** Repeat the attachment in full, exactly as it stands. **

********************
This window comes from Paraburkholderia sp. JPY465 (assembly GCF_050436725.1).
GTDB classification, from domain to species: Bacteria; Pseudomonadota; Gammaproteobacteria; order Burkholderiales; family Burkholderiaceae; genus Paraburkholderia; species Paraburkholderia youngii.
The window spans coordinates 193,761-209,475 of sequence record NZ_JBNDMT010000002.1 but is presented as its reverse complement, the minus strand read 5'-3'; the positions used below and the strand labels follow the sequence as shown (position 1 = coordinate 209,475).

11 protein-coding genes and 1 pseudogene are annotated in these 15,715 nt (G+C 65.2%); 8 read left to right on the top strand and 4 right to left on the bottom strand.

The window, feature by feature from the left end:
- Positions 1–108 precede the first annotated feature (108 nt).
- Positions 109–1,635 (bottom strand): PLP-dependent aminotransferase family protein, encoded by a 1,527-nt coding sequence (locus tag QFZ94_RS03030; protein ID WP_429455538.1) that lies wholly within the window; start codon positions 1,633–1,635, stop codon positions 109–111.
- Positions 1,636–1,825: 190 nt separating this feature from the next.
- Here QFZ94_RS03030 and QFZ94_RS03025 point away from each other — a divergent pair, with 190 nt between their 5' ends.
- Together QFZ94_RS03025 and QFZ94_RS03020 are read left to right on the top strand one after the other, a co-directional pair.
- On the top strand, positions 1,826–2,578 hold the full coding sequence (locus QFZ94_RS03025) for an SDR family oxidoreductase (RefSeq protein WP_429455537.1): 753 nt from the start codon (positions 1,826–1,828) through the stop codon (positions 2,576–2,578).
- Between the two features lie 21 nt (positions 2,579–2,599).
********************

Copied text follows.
This window comes from Paraburkholderia sp. JPY465 (assembly GCF_050436725.1).
GTDB classification, from domain to species: Bacteria; Pseudomonadota; Gammaproteobacteria; order Burkholderiales; family Burkholderiaceae; genus Paraburkholderia; species Paraburkholderia youngii.
The window spans coordinates 193,761-209,475 of sequence record NZ_JBNDMT010000002.1 but is presented as its reverse complement, the minus strand read 5'-3'; the positions used below and the strand labels follow the sequence as shown (position 1 = coordinate 209,475).

11 protein-coding genes and 1 pseudogene are annotated in these 15,715 nt (G+C 65.2%); 8 read left to right on the top strand and 4 right to left on the bottom strand.

The window, feature by feature from the left end:
- Positions 1–108 precede the first annotated feature (108 nt).
- Positions 109–1,635 (bottom strand): PLP-dependent aminotransferase family protein, encoded by a 1,527-nt coding sequence (locus tag QFZ94_RS03030; protein ID WP_429455538.1) that lies wholly within the window; start codon positions 1,633–1,635, stop codon positions 109–111.
- Positions 1,636–1,825: 190 nt separating this feature from the next.
- Here QFZ94_RS03030 and QFZ94_RS03025 point away from each other — a divergent pair, with 190 nt between their 5' ends.
- Together QFZ94_RS03025 and QFZ94_RS03020 are read left to right on the top strand one after the other, a co-directional pair.
- On the top strand, positions 1,826–2,578 hold the full coding sequence (locus QFZ94_RS03025) for an SDR family oxidoreductase (RefSeq protein WP_429455537.1): 753 nt from the start codon (positions 1,826–1,828) through the stop codon (positions 2,576–2,578).
- Between the two features lie 21 nt (positions 2,579–2,599).